Saturday, April 28, 2012

Face Value at Governors State University Gallery


If there is one word I could use to describe Becki Moffett-Moore's Face Value graduate show at Governors State University, it is "brilliant." Her work ranges from pieces inspired by clever witticisms and wordplay to much more serious and thought-provoking work. I am so glad that when I was dropping off Frozen Bride for the alumni show, Becki was just finishing up her installation. And she let me take pictures. (Click to see larger versions)


The definitions of each of these words are illustrated by the faces on the tiles.


This piece contains personal artifacts that are souvenirs of the artist's family history.




In this whimsical series, Becki makes use of her graphic design skills to create milk cartons that display photos of subjects whose faces are missing.


This piece uses an old box spring as its structure.





This extraordinary and time-intensive piece is a play on the expression "blockheads."  Each face was made from a cast, and the cast of characters are, with only one exception, friends and family of the artist.  It was definitely worth the time and effort put into its creation.


This character has literally been left outside in the cold and is screaming to be let back in.

Sadly, the show is only on view for a limited time and the gallery is not open on the weekend.  The last day to see it at Governors State is Monday the 30th from 5-7 p.m.

Visual Arts Gallery
Governors State University
1 University Parkway
University Park, IL

When Becki shows this series again, I will post about it again.  It really is a great show to experience in person.

Saturday, April 21, 2012

The Saga Continues...

Before I start writing about the pictures I've just posted, I want to thank everyone who came to the Doll Project / You Are Beautiful show at Flourish Studios last night. It was one of the best attended (not quite) solo shows I've done in a while, and it really means a lot to me to know that there are people who are interested in seeing my work and hearing what I have to say. Your support has been the impetus to continue my work on this project, which is about 2/3 of the way complete at this point.

Here are two photos that weren't ready when I hung the others last week. I wanted to share them now. They are photos of Mia and the Anas in the present day. After showing how their predecessors were influenced by the media of their eras, I wanted to satirize the media that girls view today.

Inspired by images they see on tv and Mia's mom's diet book, three young girls decide to go on their first diet
The book says "don't eat." How can Mia enjoy her S'mores now?

The exaggerated image on the television is a photo of some actual fashion dolls that were produced a few years ago.

MGA Hi Glamm dolls

Manufactured by MGA, the producers of Bratz dolls, the Hi Glamm girls are basically an updated version of the Leggy dolls Hasbro made from 1971 - 1973.  Freakishly proportioned with legs that go on for miles, these dolls are like a Photoshop disaster rendered in three dimensions.  (I have the three on the right, by the way.)  They are symbolic of the unrealistic standards of beauty so prevalent in ads today thanks to plastic surgery and Photoshop.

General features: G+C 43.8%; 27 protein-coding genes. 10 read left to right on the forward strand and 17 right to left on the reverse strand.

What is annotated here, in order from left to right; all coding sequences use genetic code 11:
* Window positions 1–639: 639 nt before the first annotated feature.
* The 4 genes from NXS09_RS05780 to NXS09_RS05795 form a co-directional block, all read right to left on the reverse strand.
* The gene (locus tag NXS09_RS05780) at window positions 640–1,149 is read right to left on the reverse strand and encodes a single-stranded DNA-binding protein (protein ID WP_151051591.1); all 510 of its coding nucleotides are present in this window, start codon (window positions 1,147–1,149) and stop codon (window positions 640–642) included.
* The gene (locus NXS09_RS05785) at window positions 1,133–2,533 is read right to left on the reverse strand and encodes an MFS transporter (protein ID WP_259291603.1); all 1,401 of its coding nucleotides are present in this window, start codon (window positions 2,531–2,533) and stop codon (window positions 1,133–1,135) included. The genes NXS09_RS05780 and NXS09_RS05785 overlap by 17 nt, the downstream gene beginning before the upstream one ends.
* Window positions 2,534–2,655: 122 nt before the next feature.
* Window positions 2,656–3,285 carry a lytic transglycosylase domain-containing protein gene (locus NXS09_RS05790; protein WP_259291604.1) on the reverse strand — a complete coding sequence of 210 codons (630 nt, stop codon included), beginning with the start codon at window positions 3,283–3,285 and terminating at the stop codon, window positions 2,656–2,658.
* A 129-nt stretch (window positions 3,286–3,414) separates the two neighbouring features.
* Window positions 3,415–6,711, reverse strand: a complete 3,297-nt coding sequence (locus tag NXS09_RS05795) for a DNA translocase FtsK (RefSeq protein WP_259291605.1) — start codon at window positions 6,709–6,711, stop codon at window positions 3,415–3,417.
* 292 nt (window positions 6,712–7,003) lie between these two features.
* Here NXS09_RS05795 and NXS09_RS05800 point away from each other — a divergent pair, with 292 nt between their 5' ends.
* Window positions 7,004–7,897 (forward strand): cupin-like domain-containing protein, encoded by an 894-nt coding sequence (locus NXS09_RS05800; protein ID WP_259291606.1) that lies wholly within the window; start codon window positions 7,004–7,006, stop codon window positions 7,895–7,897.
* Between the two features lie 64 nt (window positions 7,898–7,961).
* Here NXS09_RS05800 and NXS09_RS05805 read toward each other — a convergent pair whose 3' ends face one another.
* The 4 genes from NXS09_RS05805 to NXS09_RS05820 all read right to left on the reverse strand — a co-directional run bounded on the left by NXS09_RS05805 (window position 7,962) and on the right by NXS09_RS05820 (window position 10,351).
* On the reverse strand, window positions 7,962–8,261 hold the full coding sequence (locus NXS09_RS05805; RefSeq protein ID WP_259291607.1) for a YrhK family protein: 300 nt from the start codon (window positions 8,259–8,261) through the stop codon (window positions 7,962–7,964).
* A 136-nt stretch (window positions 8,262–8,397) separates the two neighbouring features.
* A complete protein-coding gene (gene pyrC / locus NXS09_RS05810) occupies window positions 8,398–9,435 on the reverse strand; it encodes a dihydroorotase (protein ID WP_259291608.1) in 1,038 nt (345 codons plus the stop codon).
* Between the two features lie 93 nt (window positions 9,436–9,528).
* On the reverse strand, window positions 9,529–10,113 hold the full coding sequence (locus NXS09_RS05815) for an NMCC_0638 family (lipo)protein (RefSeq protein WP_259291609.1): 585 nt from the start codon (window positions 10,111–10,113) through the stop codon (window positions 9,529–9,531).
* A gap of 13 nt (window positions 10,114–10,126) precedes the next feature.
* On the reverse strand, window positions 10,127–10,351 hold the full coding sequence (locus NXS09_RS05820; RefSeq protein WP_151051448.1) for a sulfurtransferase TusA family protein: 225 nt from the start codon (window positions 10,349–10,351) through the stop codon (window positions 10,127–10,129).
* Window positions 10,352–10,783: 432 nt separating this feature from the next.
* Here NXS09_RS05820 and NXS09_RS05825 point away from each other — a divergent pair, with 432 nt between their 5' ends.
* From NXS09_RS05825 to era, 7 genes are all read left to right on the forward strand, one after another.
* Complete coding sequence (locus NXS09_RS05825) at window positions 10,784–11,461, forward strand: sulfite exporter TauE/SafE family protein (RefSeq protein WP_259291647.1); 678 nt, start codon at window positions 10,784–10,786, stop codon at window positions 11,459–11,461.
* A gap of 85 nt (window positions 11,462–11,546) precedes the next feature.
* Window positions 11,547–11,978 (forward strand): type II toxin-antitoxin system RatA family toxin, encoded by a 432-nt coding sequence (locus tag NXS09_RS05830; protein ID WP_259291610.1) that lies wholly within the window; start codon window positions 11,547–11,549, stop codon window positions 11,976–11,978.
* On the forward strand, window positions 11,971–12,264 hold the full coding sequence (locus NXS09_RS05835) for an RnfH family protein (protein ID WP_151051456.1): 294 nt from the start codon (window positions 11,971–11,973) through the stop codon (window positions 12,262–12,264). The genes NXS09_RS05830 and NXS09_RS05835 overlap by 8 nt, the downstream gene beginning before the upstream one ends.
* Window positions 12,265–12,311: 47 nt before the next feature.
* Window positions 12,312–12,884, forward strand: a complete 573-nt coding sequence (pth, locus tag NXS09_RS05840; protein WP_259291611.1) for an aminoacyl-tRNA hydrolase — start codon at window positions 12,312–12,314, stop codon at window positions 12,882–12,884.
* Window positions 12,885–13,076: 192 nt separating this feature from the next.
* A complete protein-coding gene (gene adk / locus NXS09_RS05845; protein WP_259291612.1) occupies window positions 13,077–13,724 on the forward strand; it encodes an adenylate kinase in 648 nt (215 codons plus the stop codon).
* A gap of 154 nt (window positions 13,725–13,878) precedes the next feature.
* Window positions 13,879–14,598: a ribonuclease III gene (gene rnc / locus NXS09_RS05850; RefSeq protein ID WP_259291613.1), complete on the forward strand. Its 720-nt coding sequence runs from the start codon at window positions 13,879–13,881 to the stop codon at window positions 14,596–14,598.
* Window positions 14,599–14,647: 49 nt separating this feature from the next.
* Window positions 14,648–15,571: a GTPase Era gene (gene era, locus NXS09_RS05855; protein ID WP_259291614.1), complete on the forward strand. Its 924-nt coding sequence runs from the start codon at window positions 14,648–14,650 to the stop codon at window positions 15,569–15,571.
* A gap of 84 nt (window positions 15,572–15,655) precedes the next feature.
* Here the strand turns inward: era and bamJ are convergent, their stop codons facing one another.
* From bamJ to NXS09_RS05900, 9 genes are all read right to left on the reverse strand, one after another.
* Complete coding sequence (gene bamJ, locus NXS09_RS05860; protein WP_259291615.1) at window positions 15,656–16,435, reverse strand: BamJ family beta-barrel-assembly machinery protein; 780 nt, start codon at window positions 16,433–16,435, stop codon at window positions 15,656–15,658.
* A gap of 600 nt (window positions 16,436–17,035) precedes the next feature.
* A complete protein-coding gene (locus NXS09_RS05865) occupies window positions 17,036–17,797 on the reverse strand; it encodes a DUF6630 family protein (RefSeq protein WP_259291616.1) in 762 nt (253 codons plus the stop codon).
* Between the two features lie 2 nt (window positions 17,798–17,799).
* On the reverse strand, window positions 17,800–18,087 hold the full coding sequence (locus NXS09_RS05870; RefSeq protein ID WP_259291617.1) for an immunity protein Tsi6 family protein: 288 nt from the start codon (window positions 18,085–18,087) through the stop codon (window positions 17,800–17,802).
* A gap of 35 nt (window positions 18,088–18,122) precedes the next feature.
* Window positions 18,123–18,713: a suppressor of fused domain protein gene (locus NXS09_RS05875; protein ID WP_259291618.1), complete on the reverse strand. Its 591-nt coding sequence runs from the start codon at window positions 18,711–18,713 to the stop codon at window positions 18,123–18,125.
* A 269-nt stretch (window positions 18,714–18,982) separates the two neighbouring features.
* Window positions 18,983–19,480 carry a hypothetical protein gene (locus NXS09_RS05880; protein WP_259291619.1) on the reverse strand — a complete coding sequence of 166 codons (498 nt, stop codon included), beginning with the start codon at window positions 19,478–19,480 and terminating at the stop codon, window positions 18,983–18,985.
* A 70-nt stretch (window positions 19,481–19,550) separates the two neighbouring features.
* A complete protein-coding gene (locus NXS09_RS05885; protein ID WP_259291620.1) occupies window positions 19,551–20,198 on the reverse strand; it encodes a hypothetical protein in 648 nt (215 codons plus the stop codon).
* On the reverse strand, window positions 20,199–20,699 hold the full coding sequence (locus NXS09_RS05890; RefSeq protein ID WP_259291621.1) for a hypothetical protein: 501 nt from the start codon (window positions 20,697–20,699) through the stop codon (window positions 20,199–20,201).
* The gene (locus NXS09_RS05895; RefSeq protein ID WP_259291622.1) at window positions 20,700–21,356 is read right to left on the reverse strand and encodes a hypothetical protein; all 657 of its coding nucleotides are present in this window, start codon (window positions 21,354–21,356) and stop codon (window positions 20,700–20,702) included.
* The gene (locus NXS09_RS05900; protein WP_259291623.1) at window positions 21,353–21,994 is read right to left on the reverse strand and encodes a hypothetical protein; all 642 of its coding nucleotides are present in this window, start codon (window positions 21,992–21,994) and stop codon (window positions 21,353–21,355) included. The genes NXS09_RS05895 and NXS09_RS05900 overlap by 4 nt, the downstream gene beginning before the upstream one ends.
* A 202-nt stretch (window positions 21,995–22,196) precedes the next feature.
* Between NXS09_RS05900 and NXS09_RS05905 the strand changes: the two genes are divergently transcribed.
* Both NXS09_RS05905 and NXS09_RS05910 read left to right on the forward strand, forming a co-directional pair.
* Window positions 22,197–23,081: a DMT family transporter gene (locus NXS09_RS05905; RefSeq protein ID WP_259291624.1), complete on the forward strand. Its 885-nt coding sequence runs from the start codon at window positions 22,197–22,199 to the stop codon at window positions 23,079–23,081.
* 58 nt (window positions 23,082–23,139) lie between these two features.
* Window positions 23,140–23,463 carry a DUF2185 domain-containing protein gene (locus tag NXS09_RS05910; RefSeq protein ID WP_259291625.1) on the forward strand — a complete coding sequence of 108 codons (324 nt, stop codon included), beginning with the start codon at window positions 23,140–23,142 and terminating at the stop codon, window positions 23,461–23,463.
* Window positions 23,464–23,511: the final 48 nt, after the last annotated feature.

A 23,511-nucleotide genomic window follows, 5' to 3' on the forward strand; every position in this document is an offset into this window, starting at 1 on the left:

The next intrusion upon the innocence of little girlhood comes from an ad for a new show that will feature a celebrity who went "from webcam hottie to reality tv superstar."  Who needs talent, integrity, or intelligence when you can just make a spectacle of yourself for cameras, right?


Her near-nudity is in stark contrast to the princesses and ponies the girls were playing with.

lolita on tv

I also did a whole photo shoot this morning of a character I ended up not using.  I thought of showing the girls watching music videos, but the pictures I took don't read well at the size of the Barbie TV screen.  But since I worked so hard, I'll let you see one of them.

Venus in Feathers music video purple glitter 4 copy

And speaking of new photos, the new clothes I ordered for the doll project just arrived yesterday.  I will be using them in some new photos I've been planning to take.

skeletal Black Ana in a yellow dress

skeletal brunette Ana in a skeleton tee shirt

I was inspired by the You Are Beautiful installation to create a final poster that will feature dolls in this shirt:

Mattel Rebeldes doll in I Am Beautiful shirt
As I complete more pictures for this series, I will post them on my blog. Subscribe, follow, or "Like" my page to get the latest updates.

Saturday Solutions book review, Earth Day Edition

Tomorrow is Earth Day, a day that I first celebrated as a Girl Scout by watching the film of How The Lorax Was Lifted (the old school filmstrip version, not the hi-def CGI version in theaters now) and cleaning up the side of a road with the rest of my troop.  I'm sure I'm not the only one who thinks of Earth Day as a day where you go out and do something to help the environment.  But for those of us who are artists, we can start in our studios.

I became interested in having a sustainable studio practice as a complement to Post-Consumerism.  And one day I found this wonderful book, Green Guide for Artists: Nontoxic Recipes, Green Art Ideas, & Resources for the Eco-Conscious Artist. From recipes for milk paint to plant based pigments, there are great ideas for using natural and ingredients to produce great art.  Because some of the ingredients are items you can pick up at your local grocery store (as opposed to the often pricey art supply stores so many of us frequent), you may find a green approach more economical as well.  

Pictured in the photo with the book are two of the buckets I use to wash my brushes in.  As many of you know, my painting medium of choice is nontoxic acrylic paint.  I wanted to take my environmentally friendly approach one step further.  Instead of pouring paint-contaminated water down the drain, I wash my brushes in buckets and when the water in them evaporates, paint skins are left behind.  I have been saving the skins for use in some pieces I am currently working on.  When they are complete I will post them on here.

My May featured guest artist: Travis Mitchell

Next month at my May Open Studio, I am featuring work by Travis Mitchell. I met him last year at his studio in the Flat Iron Building in Wicker Park and was very impressed with his work. Here's what Travis has to say about his art:

My work had been described as psychotic, obsessed, methodical, paranoid, and labor intensive to an almost painful quality.

Fragmented by contradiction, stripped of logical order, relentlessly reflected by nature, the reality of mind cannot rest. Inflicted with fear, wonder, awe and panic, my work is an obsessive compulsive expression of the human emotional experience. I fantasize that time will reveal itself as a journey to peace and acceptance of life.

See more of his new work in May.  Here is more information:

May Open Studio